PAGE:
Thursday, May 19, 2011

Bonkers for Bread

I have to admit that one of the hardest parts of moving to Thailand was saying farewell all my favorite foods. Hummus, pizza, pasta, chocolate, cheese and wine (is it sad that i count it as a food group?). I was however pleasantly surprised when i moved to Nakhon to discover that they sell mainland vintage cheddar and Edam in the supermarket here as well as Australian wines (horrible but better than nothing). I nearly jumped had a seizure of pure delight when i was taken to 'Italian Man' the EXCELLENT Italian restaurant (run by a real Italian and thus the name the Teachers have given the place) which serves beautiful salads, perfect pastas and most importantly thin crust, traditional pizzas. Thanks to the girls here I have sussed out the places that sell good (imported) chocolate and even found some good (ish) icecream.
All in all not too bad. When i get sick of Thai there is plenty of other cuisines to try - we're actually having Indian tonight, yum. On the downside my weight loss regime is not going as well as i thought it would, simply because in Thailand i can have my cake and eat it too, so to speak.

The only thing that i find is really lacking is the coffee (they add sugar syrup and condensed milk - ICK!) and the bread. Bread in Thailand is very sugary and fluffy but not in a good way. It doesn't seem to have any nutritional value to it at all. I really miss having a good piece of sourdough with jam, or vegemite, some crusty bread to dip in my soup or wipe up some balsamic and oil. I've only made bread a few times but each time i have enjoyed both the process and the eating. I think it's time ot get back into it.
Making multigrain bread at Pun Pun Farm in North Thailand 2010

It turned out really well, i used it to wipe up my leftover pesto  which we also made from scratch along with the pasta. YUM!

I was cruising the internet looking for easy bread recipes and I found this fantastic, and yummy sounding recipe for Polenta Loaf and I'd like to give it a try (cooking it in someone's toaster oven should be interesting).

Polenta Bread

3 cups unbleached bread flour
1/2 cup finely ground, quick-cooking Italian polenta, plus more for baking sheet
2 tsp. quick-rise yeast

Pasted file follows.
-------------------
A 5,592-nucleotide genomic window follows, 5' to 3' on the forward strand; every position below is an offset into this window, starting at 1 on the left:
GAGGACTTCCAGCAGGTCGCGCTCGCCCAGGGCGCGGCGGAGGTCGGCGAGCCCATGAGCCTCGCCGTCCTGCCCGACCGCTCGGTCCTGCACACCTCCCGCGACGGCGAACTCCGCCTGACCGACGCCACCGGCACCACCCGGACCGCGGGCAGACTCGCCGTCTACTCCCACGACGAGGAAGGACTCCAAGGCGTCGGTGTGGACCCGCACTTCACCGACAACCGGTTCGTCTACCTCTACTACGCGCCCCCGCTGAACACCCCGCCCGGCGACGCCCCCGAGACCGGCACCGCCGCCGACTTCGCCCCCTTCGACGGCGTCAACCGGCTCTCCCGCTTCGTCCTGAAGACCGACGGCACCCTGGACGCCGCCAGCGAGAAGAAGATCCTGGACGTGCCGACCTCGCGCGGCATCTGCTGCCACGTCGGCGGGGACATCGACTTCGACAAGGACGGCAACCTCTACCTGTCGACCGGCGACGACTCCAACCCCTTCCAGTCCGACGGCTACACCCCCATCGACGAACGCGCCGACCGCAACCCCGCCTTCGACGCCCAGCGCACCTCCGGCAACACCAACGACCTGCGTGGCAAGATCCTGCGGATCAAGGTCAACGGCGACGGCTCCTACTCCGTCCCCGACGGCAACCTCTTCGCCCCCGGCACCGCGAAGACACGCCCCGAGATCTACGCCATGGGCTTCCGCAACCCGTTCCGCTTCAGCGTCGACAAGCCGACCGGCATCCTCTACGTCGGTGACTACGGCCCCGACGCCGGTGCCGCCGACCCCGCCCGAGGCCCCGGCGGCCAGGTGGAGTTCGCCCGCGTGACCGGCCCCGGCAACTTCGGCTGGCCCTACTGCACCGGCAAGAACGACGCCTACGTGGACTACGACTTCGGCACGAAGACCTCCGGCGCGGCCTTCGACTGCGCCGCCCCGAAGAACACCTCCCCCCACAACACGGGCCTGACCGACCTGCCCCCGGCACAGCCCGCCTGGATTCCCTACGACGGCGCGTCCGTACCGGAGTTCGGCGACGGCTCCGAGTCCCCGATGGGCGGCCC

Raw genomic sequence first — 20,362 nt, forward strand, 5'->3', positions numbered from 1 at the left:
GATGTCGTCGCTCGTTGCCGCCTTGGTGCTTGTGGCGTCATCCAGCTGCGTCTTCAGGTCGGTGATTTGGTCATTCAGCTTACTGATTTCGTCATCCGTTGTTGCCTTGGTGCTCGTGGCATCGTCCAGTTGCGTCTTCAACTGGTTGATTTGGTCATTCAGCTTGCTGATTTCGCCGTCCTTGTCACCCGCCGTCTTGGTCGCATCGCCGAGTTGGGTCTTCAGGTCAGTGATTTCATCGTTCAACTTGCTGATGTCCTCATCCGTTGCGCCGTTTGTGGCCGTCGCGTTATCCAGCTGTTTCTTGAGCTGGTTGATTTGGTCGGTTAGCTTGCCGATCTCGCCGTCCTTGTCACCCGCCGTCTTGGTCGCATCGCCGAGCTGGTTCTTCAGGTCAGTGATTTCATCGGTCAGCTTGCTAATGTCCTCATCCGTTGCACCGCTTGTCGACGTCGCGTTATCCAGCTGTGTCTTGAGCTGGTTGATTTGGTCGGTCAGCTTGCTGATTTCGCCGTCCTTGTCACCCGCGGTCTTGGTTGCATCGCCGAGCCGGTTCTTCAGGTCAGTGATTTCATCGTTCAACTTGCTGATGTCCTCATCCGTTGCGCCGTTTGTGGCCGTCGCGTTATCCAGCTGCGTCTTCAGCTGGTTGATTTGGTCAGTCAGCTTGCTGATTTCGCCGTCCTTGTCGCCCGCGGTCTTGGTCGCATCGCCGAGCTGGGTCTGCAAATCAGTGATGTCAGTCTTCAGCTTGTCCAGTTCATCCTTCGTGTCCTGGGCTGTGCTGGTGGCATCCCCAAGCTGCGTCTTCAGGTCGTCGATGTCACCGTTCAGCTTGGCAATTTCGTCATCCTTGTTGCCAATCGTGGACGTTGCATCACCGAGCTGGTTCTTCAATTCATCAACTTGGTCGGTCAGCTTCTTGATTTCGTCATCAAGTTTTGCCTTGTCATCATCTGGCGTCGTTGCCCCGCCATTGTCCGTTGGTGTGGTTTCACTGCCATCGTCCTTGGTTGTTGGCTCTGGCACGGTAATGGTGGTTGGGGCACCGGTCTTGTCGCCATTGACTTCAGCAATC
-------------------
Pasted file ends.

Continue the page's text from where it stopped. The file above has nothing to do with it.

1 tsp. salt
1 1/3 cups warm tap water
1 Tbs. extra-virgin olive oil
1 egg, beaten with 1 Tbs. water

In a large bowl, combine the flour, the 1/2 cup polenta, the yeast and salt. Using a wooden spoon, stir to mix well.

Add the warm water and olive oil and stir until all of the flour has been absorbed and a dough has formed.

Using your hands, gather the dough into a ball and transfer to a well-floured work surface. Knead the dough until soft and elastic and no longer sticky, about 10 minutes.
Work more flour into the dough if needed to reduce stickiness; be sure to keep the work surface well floured. The dough should remain in a rounded shape and not flatten out when left on a work surface for a minute or two. If not, work a little more flour into the dough. Place the dough in a warmed, lightly oiled bowl, turning several times to coat it with oil.
Cover with plastic wrap and let rise in a warm place until doubled in bulk, 45 to 75 minutes.

Sprinkle a little polenta on a baking sheet and set aside. Punch down the dough, return it to the lightly floured work surface and knead a few times.
Form the dough into a round ball or an oval shape and place on the prepared baking sheet. The dough should retain its shape and not flatten out.
Cover loosely with plastic wrap and let rise in a warm place until doubled in bulk, 30 to 40 minutes.
While the dough is rising, position a rack in the middle of an oven and preheat to 220°C.
When the dough has risen, using a very sharp, thin-bladed knife or single-edge razor blade, carefully make a slash 1/2 inch deep across the top. Brush the surface with the egg mixture. Bake for 15 minutes. Reduce the oven temperature to 190°C and continue to bake until golden and crusty, 30 to 35 minutes more.
Transfer the loaf to a wire rack and let cool. Makes 1 round or oval loaf; serves 6 to 8.

Doesn't that sound yum yum yummy! I'm sure i can get yeast here but polenta might be harder (hint hint friends who like to post care packages)

While we're on the subject of bread, i am going to make my own sourdough starter and see how i go with that. I found a wonderful site and what looks like an interesting recipe so i'll keep you posted. (for the starter recipe)

Happy baking, unitl next time.

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